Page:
Regulatory changes would streamline aquaculture in Canada
By Liza Mayer
By Liza Mayer
Ruth Salmon, executive director for the Canadian Aquaculture Industry Alliance (CAIA), says that proposed Aquaculture Activities Regulations announced in June by Gail Shea, Minister of Fisheries and Oceans, will provide the industry with greater clarity and certainty.
At present fish farmers – who are regulated by 10 different federal agencies – can find themselves considering a product to treat their fish – one that’s been approved by the Pest Management Regulatory Agency or by the Veterinary Product Directorate – only to discover that they’re not allowed to use it under the Federal Fisheries Act (FFA) governed by DFO.
The ongoing effort within the federal Department of Fisheries and Oceans to “streamline” aquaculture regulation was announced by Fisheries Minister Gail Shea with the aid and support of Assistant Deputy Minister for Program Policy, Trevor Swerdfager.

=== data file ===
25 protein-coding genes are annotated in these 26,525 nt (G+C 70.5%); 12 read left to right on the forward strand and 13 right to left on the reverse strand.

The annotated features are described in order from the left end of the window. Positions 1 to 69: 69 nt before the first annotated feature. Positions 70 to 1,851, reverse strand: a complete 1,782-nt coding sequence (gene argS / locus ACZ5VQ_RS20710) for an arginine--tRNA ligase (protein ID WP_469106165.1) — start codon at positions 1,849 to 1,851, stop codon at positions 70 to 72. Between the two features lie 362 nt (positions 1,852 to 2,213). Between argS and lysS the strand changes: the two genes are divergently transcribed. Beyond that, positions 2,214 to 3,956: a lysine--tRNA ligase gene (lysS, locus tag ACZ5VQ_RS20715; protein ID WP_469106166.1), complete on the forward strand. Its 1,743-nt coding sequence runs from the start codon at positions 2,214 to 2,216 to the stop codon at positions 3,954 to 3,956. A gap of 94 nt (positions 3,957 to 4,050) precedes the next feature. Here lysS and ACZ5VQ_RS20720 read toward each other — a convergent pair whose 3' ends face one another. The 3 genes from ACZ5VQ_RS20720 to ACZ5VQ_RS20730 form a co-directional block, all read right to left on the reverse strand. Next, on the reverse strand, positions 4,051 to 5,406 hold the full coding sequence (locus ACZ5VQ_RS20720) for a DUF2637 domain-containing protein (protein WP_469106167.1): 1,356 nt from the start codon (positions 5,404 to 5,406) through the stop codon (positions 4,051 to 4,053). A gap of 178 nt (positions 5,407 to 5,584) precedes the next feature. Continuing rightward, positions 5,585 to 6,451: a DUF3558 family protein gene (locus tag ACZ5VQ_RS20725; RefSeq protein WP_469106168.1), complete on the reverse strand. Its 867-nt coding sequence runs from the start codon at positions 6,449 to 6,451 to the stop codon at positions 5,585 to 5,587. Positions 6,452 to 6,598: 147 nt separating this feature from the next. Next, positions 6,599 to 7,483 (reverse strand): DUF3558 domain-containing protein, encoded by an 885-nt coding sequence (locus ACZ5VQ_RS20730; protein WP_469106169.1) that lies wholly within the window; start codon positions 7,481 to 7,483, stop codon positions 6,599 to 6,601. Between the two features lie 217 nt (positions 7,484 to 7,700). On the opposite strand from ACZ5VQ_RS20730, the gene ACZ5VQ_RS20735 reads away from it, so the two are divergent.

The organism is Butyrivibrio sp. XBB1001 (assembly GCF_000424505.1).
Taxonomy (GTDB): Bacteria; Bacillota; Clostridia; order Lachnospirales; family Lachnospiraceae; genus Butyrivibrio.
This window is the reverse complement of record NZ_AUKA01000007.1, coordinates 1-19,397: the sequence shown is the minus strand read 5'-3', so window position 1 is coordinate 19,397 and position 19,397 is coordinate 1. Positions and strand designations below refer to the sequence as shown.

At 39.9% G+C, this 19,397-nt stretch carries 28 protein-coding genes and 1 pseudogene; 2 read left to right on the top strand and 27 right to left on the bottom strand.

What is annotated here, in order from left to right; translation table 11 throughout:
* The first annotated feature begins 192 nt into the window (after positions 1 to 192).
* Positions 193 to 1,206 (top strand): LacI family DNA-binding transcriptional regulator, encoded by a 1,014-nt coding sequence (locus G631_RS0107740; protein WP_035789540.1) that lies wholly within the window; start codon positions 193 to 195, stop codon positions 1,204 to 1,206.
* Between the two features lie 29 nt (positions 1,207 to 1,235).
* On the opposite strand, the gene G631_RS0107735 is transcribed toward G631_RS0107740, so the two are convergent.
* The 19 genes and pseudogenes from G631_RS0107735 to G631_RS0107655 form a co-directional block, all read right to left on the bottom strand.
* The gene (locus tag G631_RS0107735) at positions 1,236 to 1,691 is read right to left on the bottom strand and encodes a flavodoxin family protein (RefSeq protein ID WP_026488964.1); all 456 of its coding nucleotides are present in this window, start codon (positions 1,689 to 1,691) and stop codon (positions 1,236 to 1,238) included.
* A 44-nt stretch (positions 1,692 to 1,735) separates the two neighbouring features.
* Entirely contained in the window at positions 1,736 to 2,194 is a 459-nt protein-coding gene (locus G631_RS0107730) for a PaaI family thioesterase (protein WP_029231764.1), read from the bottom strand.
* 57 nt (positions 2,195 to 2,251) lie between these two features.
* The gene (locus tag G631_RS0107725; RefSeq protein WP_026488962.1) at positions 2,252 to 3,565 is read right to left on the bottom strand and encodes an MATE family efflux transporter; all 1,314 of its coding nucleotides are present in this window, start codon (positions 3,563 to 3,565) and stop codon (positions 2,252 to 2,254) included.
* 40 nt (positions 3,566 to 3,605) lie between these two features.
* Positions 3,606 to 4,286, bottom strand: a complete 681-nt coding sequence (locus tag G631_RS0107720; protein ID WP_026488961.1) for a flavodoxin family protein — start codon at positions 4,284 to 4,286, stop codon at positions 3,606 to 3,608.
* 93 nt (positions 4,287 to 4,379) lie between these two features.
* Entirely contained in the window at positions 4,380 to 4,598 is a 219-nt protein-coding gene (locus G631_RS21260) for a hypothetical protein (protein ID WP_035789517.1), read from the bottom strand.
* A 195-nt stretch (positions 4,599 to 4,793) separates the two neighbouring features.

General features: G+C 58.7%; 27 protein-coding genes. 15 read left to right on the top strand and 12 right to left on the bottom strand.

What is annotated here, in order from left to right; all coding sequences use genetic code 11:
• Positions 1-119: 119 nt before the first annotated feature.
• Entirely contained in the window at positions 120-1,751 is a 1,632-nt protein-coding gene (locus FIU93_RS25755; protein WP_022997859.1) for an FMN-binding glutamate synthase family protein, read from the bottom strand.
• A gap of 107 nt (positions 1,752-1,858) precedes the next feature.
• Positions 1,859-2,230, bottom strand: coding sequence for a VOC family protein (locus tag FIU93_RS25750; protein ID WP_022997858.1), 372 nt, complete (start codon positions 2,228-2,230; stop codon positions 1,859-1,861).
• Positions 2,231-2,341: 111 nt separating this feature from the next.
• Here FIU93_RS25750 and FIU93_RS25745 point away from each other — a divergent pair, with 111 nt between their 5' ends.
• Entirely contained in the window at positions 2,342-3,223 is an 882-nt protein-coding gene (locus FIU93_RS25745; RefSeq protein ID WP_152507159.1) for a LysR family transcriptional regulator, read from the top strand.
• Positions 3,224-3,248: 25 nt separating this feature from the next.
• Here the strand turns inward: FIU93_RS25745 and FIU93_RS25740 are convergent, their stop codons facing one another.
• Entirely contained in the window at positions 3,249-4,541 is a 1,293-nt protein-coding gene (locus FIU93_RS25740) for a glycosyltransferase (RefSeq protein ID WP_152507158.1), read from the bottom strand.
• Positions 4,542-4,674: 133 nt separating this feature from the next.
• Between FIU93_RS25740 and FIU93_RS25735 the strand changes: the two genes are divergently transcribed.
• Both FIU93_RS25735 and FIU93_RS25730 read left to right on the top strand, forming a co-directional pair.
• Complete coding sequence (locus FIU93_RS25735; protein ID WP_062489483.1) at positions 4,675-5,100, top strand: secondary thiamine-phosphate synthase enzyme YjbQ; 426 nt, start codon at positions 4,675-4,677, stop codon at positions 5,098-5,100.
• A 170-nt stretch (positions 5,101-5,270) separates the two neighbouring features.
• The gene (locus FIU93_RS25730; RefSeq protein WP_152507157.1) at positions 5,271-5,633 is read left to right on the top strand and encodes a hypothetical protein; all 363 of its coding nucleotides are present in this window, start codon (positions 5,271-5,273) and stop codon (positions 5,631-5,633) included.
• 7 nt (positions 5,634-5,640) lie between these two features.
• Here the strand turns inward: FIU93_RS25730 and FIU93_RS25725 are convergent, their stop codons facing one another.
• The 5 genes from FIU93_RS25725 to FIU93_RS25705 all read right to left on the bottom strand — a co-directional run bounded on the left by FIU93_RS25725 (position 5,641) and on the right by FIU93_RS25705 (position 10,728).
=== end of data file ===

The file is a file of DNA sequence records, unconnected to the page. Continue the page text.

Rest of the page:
At press time the regulations hadn’t been finalized and gazetted, so Salmon was waiting until she sees the details before commenting.
Both the industry and public have been promised time to provide feedback to Shea and DFO. The strength of industry support will depend on what’s in the details of the proposed changes.
Salmon also noted that some of those changes are to be applied by DFO right across Canada and not just in BC, where the department is the lead government agency on the aquaculture industry.
Salmon stressed that Shea emphasized that, as always, DFO will continue to require farmers to monitor and report on their activities.
“The industry does that now anyway, and we’re not opposed to that,” Salmon said. “The fact is that this will provide us some clarity and spell out how these (pesticide and medical-treatment) products can be used once they have been approved for health and safety. We support the general objectives of these regulations.”
— Quentin Dodd